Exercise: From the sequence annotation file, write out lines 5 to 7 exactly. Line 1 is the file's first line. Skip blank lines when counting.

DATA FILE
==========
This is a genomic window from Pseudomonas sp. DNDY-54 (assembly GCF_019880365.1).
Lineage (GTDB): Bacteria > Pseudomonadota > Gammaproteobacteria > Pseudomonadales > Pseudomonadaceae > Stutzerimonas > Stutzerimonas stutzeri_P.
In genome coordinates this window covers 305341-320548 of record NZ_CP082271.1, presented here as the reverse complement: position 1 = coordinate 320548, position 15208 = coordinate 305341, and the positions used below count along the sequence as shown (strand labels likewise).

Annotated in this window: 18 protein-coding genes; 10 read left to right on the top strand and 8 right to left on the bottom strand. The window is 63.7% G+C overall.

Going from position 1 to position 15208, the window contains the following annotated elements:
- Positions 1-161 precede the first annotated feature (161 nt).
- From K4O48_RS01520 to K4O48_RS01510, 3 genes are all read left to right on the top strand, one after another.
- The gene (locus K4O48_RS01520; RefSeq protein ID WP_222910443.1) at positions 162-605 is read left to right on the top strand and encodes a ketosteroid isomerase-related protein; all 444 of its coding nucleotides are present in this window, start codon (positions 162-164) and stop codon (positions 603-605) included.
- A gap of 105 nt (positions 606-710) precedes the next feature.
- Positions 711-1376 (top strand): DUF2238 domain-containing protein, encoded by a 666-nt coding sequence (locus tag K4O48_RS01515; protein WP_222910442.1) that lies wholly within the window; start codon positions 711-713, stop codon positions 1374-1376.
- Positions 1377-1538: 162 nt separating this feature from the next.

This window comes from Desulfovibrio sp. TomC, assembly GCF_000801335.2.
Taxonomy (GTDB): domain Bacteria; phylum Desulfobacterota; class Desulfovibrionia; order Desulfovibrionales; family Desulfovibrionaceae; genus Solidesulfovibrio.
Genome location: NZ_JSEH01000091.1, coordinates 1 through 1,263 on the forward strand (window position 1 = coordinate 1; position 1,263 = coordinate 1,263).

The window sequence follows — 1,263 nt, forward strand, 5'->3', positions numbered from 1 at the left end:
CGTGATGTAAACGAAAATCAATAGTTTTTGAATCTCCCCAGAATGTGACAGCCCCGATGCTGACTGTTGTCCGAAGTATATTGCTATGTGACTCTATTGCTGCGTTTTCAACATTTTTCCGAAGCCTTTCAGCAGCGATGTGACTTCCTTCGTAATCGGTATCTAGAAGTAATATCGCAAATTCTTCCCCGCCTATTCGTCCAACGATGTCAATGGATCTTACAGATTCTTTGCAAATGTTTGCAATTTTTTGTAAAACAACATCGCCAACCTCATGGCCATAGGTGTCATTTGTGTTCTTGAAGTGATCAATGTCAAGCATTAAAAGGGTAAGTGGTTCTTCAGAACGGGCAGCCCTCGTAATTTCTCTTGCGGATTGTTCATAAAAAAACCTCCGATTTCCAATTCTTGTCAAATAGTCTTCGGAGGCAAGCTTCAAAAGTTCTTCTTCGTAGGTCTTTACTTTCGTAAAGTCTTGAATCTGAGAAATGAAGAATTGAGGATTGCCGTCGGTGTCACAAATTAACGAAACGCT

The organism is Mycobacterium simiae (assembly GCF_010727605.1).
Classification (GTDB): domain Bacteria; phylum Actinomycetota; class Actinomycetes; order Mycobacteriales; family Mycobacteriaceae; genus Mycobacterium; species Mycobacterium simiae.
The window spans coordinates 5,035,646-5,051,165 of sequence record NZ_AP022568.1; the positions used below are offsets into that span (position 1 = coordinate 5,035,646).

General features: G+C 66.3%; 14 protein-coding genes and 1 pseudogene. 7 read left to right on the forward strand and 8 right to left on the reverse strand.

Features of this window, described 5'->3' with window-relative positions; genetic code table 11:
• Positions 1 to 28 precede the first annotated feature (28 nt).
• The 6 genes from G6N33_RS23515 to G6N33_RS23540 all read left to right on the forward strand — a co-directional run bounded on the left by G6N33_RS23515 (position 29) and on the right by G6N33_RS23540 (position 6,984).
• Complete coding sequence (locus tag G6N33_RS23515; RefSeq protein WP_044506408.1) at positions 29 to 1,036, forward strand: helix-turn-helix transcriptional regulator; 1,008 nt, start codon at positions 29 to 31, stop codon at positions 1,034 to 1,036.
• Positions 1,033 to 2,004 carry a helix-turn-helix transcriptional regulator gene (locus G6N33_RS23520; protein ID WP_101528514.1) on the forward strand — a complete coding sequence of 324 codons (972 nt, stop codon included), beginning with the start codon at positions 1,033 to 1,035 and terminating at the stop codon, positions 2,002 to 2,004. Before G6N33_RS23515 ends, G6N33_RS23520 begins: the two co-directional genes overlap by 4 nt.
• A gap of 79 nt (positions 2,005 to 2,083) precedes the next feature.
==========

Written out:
Going from position 1 to position 15208, the window contains the following annotated elements:
- Positions 1-161 precede the first annotated feature (161 nt).
- From K4O48_RS01520 to K4O48_RS01510, 3 genes are all read left to right on the top strand, one after another.